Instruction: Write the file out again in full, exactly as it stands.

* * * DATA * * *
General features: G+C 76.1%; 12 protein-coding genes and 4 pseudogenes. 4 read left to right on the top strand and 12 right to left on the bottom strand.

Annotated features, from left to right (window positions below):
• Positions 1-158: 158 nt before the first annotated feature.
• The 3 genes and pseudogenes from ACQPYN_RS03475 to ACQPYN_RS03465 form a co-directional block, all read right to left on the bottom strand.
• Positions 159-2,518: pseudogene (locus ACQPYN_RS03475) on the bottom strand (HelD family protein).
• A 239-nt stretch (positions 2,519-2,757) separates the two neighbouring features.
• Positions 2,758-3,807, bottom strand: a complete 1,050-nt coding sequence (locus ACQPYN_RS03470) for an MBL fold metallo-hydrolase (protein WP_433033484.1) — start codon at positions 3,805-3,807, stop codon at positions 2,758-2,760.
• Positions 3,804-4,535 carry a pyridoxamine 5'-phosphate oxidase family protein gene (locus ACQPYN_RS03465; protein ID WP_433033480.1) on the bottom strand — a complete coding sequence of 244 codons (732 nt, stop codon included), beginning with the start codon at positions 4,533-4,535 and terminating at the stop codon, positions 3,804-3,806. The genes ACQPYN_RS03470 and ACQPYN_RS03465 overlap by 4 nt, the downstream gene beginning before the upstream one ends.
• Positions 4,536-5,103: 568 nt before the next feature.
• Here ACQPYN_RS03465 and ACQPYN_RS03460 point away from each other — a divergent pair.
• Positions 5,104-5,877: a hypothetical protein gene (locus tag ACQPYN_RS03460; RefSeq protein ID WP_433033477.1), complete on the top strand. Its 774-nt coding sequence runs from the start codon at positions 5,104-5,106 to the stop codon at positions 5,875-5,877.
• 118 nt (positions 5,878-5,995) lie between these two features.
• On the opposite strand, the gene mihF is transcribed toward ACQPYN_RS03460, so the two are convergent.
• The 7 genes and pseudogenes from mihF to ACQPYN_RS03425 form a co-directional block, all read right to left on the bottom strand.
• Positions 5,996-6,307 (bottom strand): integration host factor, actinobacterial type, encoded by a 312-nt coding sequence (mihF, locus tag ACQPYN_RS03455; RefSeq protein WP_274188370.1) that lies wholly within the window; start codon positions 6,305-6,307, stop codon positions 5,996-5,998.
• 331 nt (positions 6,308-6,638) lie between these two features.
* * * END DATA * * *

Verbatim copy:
General features: G+C 76.1%; 12 protein-coding genes and 4 pseudogenes. 4 read left to right on the top strand and 12 right to left on the bottom strand.

Annotated features, from left to right (window positions below):
• Positions 1-158: 158 nt before the first annotated feature.
• The 3 genes and pseudogenes from ACQPYN_RS03475 to ACQPYN_RS03465 form a co-directional block, all read right to left on the bottom strand.
• Positions 159-2,518: pseudogene (locus ACQPYN_RS03475) on the bottom strand (HelD family protein).
• A 239-nt stretch (positions 2,519-2,757) separates the two neighbouring features.
• Positions 2,758-3,807, bottom strand: a complete 1,050-nt coding sequence (locus ACQPYN_RS03470) for an MBL fold metallo-hydrolase (protein WP_433033484.1) — start codon at positions 3,805-3,807, stop codon at positions 2,758-2,760.
• Positions 3,804-4,535 carry a pyridoxamine 5'-phosphate oxidase family protein gene (locus ACQPYN_RS03465; protein ID WP_433033480.1) on the bottom strand — a complete coding sequence of 244 codons (732 nt, stop codon included), beginning with the start codon at positions 4,533-4,535 and terminating at the stop codon, positions 3,804-3,806. The genes ACQPYN_RS03470 and ACQPYN_RS03465 overlap by 4 nt, the downstream gene beginning before the upstream one ends.
• Positions 4,536-5,103: 568 nt before the next feature.
• Here ACQPYN_RS03465 and ACQPYN_RS03460 point away from each other — a divergent pair.
• Positions 5,104-5,877: a hypothetical protein gene (locus tag ACQPYN_RS03460; RefSeq protein ID WP_433033477.1), complete on the top strand. Its 774-nt coding sequence runs from the start codon at positions 5,104-5,106 to the stop codon at positions 5,875-5,877.
• 118 nt (positions 5,878-5,995) lie between these two features.
• On the opposite strand, the gene mihF is transcribed toward ACQPYN_RS03460, so the two are convergent.
• The 7 genes and pseudogenes from mihF to ACQPYN_RS03425 form a co-directional block, all read right to left on the bottom strand.
• Positions 5,996-6,307 (bottom strand): integration host factor, actinobacterial type, encoded by a 312-nt coding sequence (mihF, locus tag ACQPYN_RS03455; RefSeq protein WP_274188370.1) that lies wholly within the window; start codon positions 6,305-6,307, stop codon positions 5,996-5,998.
• 331 nt (positions 6,308-6,638) lie between these two features.